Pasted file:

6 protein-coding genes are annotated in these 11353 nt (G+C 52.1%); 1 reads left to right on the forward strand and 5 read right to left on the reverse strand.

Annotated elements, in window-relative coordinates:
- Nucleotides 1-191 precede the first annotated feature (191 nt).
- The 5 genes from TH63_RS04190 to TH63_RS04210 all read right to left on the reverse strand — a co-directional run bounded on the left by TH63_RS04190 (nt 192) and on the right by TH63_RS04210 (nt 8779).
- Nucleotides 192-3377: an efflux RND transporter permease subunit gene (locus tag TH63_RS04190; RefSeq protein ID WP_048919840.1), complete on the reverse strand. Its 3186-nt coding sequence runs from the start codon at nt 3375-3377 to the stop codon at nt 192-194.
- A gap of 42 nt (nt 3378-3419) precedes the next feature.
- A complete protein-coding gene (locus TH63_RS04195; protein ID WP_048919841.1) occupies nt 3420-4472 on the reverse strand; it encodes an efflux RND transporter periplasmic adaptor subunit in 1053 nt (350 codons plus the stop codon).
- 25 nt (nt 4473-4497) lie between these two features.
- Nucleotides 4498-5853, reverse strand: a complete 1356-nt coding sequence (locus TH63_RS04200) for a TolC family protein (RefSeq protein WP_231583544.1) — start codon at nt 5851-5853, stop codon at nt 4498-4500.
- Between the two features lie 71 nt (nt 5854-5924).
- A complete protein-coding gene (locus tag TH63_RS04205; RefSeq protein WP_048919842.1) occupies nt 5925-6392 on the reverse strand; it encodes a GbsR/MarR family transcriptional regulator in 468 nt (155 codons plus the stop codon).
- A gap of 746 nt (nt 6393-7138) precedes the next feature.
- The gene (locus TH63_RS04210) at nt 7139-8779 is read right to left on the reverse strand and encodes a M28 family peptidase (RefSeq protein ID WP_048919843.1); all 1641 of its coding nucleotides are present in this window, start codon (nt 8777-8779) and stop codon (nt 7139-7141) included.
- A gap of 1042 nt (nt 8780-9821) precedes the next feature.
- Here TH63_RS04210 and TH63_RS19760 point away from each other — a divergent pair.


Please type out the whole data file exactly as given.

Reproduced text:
6 protein-coding genes are annotated in these 11353 nt (G+C 52.1%); 1 reads left to right on the forward strand and 5 read right to left on the reverse strand.

Annotated elements, in window-relative coordinates:
- Nucleotides 1-191 precede the first annotated feature (191 nt).
- The 5 genes from TH63_RS04190 to TH63_RS04210 all read right to left on the reverse strand — a co-directional run bounded on the left by TH63_RS04190 (nt 192) and on the right by TH63_RS04210 (nt 8779).
- Nucleotides 192-3377: an efflux RND transporter permease subunit gene (locus tag TH63_RS04190; RefSeq protein ID WP_048919840.1), complete on the reverse strand. Its 3186-nt coding sequence runs from the start codon at nt 3375-3377 to the stop codon at nt 192-194.
- A gap of 42 nt (nt 3378-3419) precedes the next feature.
- A complete protein-coding gene (locus TH63_RS04195; protein ID WP_048919841.1) occupies nt 3420-4472 on the reverse strand; it encodes an efflux RND transporter periplasmic adaptor subunit in 1053 nt (350 codons plus the stop codon).
- 25 nt (nt 4473-4497) lie between these two features.
- Nucleotides 4498-5853, reverse strand: a complete 1356-nt coding sequence (locus TH63_RS04200) for a TolC family protein (RefSeq protein WP_231583544.1) — start codon at nt 5851-5853, stop codon at nt 4498-4500.
- Between the two features lie 71 nt (nt 5854-5924).
- A complete protein-coding gene (locus tag TH63_RS04205; RefSeq protein WP_048919842.1) occupies nt 5925-6392 on the reverse strand; it encodes a GbsR/MarR family transcriptional regulator in 468 nt (155 codons plus the stop codon).
- A gap of 746 nt (nt 6393-7138) precedes the next feature.
- The gene (locus TH63_RS04210) at nt 7139-8779 is read right to left on the reverse strand and encodes a M28 family peptidase (RefSeq protein ID WP_048919843.1); all 1641 of its coding nucleotides are present in this window, start codon (nt 8777-8779) and stop codon (nt 7139-7141) included.
- A gap of 1042 nt (nt 8780-9821) precedes the next feature.
- Here TH63_RS04210 and TH63_RS19760 point away from each other — a divergent pair.